The precursor prepared with polyacrylic acid PPAA (Fig. 4-b) leads to a powder formed of agglomerates more or
less voluminous. These later are constituted of fine mono-crystalline grains, which size does not exceed 500
nm. The specific surface area is about 6.3 m2/g (table 3).
In the case of molybdate prepared from citric acid PCA (Fig. 4-c), the agglomerates forming the powder are less
dense and trained elementary grains mono-crystalline, of size between 100 and 200 nm. The specific surface
area of these particles is about 8.3m2/g (table 3).
The crystallite sizes (calculated according to the Scherrer equation [16] from the broadening of X-ray
diffraction peaks) of different powders are of the same order of magnitude as sizes of grains measured on TEM
micrographs (table 3). In this study, it emerges that the powder obtained with citric acid has the narrowest
particle size distribution.

J. Mater. Environ. Sci. 6 (12) (2015) 3470-3475 Benchikhi et al.
ISSN : 2028-2508

Figure 3: XRD patterns of precursors treated at different temperatures: (a) PGly treated at 300, 420 and 500C,
(b) PPAA treated at 300, 420 and 500C, and (c) PCA1 treated at 300 and 420C.

Figure 4. SEM micrographs of CuMoO4 powders obtained from different precursors: (a) PGly, (b) PPAA, (c)
PCAS1, (d) PCAS4 and (e) PCAS7.
J. Mater. Environ. Sci. 6 (12) (2015) 3470-3475 Benchikhi et al.
ISSN : 2028-2508

To investigate the influence of pH on the morphology of the powders obtained from PCA, we have prepared
precursors at different pH values. These precursors are named PCAi (i is the pH, i= 1, 4 and 7). The SEM
micrographs (Fig.4) show that the -CuMoO4 powders obtained by calcination of precursors PCAi are formed of
irregular shaped agglomerates. The size of these agglomerates increases dramatically with pH. The examination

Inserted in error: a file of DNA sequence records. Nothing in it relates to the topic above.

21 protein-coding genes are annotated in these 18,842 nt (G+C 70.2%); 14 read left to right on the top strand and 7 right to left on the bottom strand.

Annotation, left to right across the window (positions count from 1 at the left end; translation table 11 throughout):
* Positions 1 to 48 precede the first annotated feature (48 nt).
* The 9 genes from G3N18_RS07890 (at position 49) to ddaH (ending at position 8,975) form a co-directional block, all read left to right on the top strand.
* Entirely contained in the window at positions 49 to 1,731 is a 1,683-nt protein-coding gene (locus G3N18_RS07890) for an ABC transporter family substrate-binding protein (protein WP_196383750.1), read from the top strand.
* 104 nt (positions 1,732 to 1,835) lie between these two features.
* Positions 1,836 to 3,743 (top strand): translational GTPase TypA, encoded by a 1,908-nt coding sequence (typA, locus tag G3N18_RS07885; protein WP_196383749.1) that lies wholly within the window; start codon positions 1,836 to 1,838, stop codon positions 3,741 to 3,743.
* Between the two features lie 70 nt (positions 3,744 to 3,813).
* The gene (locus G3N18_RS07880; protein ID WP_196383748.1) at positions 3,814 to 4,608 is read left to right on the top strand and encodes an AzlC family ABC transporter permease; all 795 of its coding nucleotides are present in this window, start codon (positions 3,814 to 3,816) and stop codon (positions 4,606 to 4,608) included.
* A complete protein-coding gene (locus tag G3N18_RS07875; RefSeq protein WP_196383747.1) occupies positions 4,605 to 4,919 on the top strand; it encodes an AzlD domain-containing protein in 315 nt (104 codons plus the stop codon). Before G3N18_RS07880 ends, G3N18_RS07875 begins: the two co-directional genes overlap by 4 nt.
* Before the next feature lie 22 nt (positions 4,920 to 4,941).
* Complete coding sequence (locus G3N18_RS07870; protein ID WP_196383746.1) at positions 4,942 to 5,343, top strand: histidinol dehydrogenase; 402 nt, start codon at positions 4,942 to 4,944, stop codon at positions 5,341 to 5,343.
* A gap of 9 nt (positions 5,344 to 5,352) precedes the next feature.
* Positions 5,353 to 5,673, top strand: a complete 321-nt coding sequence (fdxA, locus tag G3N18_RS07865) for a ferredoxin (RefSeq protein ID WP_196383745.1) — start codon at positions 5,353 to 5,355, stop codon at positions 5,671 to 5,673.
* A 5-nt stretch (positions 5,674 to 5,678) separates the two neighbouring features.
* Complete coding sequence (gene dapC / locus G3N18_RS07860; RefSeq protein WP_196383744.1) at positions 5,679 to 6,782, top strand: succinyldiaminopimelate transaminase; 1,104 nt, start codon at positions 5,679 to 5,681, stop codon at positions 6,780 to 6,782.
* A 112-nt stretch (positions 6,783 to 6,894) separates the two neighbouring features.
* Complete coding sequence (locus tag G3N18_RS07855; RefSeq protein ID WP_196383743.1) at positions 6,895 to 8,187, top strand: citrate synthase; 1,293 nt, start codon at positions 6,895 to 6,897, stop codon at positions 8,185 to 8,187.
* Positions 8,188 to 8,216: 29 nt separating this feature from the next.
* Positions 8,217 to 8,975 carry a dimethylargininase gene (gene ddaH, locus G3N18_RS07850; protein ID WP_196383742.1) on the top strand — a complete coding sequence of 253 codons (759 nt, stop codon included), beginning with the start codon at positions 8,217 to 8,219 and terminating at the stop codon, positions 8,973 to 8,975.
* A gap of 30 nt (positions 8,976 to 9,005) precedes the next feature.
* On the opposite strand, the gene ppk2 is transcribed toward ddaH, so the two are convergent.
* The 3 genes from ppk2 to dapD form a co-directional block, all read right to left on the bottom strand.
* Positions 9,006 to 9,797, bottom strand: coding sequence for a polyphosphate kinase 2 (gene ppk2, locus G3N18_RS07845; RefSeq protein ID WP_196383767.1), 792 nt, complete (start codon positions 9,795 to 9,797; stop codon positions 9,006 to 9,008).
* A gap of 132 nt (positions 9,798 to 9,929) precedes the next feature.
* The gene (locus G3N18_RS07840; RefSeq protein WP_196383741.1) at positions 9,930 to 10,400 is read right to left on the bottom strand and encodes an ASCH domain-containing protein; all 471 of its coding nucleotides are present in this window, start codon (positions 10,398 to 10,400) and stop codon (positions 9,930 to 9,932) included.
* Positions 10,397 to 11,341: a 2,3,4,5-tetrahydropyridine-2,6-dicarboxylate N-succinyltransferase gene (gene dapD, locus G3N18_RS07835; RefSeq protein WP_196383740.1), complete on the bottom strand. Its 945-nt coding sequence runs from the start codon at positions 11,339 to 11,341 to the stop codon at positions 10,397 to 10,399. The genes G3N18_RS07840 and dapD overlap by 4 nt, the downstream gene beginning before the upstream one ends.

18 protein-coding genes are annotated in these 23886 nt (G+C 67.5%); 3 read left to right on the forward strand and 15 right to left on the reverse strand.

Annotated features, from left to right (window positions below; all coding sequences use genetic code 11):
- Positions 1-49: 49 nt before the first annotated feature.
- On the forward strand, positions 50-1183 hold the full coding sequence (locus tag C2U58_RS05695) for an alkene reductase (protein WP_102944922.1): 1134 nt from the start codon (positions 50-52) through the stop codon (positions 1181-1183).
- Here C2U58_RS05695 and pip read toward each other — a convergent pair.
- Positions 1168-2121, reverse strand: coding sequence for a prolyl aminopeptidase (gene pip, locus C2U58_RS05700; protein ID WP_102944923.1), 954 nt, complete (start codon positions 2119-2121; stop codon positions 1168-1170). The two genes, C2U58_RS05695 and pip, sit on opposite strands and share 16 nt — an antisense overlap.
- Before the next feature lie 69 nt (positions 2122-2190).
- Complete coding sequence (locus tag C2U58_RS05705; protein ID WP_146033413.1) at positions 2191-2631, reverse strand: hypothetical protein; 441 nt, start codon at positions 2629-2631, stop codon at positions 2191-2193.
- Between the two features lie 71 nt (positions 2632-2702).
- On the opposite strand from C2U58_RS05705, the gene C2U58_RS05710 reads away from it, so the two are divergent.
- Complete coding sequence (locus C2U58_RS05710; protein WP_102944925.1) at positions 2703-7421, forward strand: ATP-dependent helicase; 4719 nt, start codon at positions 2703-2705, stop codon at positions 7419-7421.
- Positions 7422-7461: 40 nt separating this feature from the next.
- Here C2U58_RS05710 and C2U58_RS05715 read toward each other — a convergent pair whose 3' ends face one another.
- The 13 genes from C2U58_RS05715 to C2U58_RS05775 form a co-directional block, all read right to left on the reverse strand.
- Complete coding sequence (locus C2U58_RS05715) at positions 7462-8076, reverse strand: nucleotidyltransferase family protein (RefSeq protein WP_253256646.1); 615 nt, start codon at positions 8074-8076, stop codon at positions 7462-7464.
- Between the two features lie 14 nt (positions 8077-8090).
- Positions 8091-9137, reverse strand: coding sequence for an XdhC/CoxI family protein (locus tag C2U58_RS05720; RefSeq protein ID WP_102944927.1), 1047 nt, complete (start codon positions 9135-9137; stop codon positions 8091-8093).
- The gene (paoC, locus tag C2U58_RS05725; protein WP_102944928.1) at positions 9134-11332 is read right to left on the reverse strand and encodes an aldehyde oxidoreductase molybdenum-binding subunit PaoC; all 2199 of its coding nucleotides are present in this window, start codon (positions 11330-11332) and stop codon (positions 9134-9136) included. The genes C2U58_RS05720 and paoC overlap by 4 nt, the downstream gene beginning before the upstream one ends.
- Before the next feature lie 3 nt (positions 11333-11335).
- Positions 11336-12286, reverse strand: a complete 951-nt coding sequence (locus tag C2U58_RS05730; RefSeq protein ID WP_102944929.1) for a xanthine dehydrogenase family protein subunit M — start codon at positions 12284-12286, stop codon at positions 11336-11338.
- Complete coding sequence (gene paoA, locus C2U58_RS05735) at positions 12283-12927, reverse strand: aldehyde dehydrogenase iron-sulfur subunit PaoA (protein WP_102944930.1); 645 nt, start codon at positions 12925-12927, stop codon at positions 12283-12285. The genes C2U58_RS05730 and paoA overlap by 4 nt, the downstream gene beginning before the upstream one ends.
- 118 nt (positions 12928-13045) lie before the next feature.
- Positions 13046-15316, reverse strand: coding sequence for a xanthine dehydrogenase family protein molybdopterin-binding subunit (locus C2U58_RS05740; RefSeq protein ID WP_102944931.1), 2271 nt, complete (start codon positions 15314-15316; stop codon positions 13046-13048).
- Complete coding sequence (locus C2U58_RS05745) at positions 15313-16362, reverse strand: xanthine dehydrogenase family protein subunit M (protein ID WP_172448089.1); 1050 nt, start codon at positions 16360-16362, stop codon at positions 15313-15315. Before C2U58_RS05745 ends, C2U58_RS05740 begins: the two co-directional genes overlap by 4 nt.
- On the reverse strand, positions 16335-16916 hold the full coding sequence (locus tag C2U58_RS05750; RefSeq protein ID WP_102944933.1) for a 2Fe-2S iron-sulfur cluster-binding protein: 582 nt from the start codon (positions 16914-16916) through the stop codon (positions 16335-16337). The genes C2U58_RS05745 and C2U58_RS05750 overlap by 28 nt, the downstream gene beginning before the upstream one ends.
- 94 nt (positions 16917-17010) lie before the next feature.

by transmission electron microscopy (Fig.5) indicates these agglomerates are constituted of elementary grains
with more or less elongated shape. The TEM micrographs show that the grain size increases with pH and the
specific surface area decreases (table 3).

Table 3: Morphological characteristics of CuMoO4 powders

Precursor Temperature (C) Crystallite size Grain size BET

/time DRX*(nm) MET (nm) (m2/g)
PGly 500C/6h 325 300-600 3.2

PPAA 500C/6h 218 200-500 6.3

PCA1 420C/2h 103 100-200 8.3

PCA4 450C/6h 125 150-300 5.9

PCA7 450C/6h 156 350-550 5.3

* Size of crystallites calculated from XRD peaks broadening

Figure 5: TEM micrographs of CuMoO4 powders obtained from different precursors: (a) PCA1, (b) PCA4 and (c)

The copper molybdate CuMoO4 was obtained by pyrolysis, at temperatures ranging from 420 to 500C, of
precursors prepared with different chelating agents (glycine, poly acrylic acid and citric acid). The morphology
and the particle size of obtained powder depend on the complexing agent used. Indeed, the grain size is
J. Mater. Environ. Sci. 6 (12) (2015) 3470-3475 Benchikhi et al.
ISSN : 2028-2508

increased following the sequence citric acid (0.1-0.2 m), poly acrylic acid (0.2-0.5m) and glycine (0.3-0.6
m). The effect of the pH on the formation of CuMoO4 with citric acid was studied. The particle size decreases
with pH.

Acknowledgments-This work was supported by two French-Moroccan projects: Volubilis Partenariat Hubert Curien (PHC no :
MA 09 205) and Projet de Recherches Convention Internationale du CNRS (CNRS-CNRST no : w22572).